Years in print:
Formerly The Star of the West
The first issue was made April 12, 1823. The mission of the Republican was to advcate the cause of the Convention party [which favored slavery in Illinois], and it was their recognized organ. The company was correctly supposed to be composed of the following named gentlemen, and leaders of the pro-slavery party: Hon. Theophilus W. Smith, the senator from Madison county; Emanuel J. West, member from Madison in the Legislature; and William Kinney, senator from St. Clair. Senator Smith was the reputed editor and furnished the leading editorials. He had, prior to his coming west, considerable journalistic experience in New York, and from that fact, it was supposed, possessed the necessary qualifications to cope with his formidable rival and opponent Hooper Warren and his corps of able contributors to the Spectator. But the sequel proved, however much ability he possessed, his cause was not just, and freedom, right and justice prevailed. Mr. Smith was a smooth, plausible writer. His articles read well, but there was a vein of sophistry running through them that was apparent to the honest seeker after the truth...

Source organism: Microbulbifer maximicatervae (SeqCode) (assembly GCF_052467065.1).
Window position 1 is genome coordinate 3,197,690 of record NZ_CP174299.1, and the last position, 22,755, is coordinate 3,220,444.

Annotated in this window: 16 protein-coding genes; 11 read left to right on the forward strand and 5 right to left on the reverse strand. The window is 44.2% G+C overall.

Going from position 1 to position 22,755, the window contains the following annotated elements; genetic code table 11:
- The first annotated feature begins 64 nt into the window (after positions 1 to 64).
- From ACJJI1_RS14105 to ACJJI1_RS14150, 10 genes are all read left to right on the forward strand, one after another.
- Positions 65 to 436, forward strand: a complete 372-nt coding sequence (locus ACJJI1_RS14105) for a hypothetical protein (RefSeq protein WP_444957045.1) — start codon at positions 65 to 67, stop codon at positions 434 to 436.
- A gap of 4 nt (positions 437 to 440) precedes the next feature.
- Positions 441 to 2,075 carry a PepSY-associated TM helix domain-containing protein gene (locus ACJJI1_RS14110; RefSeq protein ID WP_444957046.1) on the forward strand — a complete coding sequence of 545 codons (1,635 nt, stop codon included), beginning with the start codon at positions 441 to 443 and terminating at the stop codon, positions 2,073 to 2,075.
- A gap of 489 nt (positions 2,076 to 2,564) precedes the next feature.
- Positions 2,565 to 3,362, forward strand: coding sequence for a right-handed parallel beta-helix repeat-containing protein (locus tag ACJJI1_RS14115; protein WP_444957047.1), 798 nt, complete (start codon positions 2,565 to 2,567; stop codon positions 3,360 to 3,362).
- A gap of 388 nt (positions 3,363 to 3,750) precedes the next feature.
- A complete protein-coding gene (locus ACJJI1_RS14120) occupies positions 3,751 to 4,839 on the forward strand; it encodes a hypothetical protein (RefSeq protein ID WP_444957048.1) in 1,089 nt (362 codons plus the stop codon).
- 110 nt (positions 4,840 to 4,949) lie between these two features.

The publication of the Republican was continued until July 28, 1824, a few days before the election which by a large majority decided that freedom was the normal condition of the state of Illinois...The mission of the paper was ended and its suspension was sudden, and it was never afterwards revived.
(From The History of Madison County, Illinois, W.R. Brink & Co., 1882)